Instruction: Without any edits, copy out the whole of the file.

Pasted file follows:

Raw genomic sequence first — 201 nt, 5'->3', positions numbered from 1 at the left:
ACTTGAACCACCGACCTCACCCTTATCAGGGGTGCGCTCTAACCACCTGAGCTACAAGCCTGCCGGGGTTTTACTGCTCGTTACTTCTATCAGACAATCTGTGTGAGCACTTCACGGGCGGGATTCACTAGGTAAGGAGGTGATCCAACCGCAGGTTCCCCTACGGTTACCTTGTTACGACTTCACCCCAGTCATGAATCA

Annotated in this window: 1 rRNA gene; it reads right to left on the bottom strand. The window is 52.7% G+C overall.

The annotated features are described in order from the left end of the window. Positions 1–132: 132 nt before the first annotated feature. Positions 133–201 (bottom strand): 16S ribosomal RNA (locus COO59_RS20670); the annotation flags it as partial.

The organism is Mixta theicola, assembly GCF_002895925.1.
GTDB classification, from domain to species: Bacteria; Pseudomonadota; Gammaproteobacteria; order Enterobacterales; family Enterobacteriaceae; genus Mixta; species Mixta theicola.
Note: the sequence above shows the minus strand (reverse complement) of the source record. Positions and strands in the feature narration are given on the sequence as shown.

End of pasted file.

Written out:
Raw genomic sequence first — 201 nt, 5'->3', positions numbered from 1 at the left:
ACTTGAACCACCGACCTCACCCTTATCAGGGGTGCGCTCTAACCACCTGAGCTACAAGCCTGCCGGGGTTTTACTGCTCGTTACTTCTATCAGACAATCTGTGTGAGCACTTCACGGGCGGGATTCACTAGGTAAGGAGGTGATCCAACCGCAGGTTCCCCTACGGTTACCTTGTTACGACTTCACCCCAGTCATGAATCA

Annotated in this window: 1 rRNA gene; it reads right to left on the bottom strand. The window is 52.7% G+C overall.

The annotated features are described in order from the left end of the window. Positions 1–132: 132 nt before the first annotated feature. Positions 133–201 (bottom strand): 16S ribosomal RNA (locus COO59_RS20670); the annotation flags it as partial.

The organism is Mixta theicola, assembly GCF_002895925.1.
GTDB classification, from domain to species: Bacteria; Pseudomonadota; Gammaproteobacteria; order Enterobacterales; family Enterobacteriaceae; genus Mixta; species Mixta theicola.
Note: the sequence above shows the minus strand (reverse complement) of the source record. Positions and strands in the feature narration are given on the sequence as shown.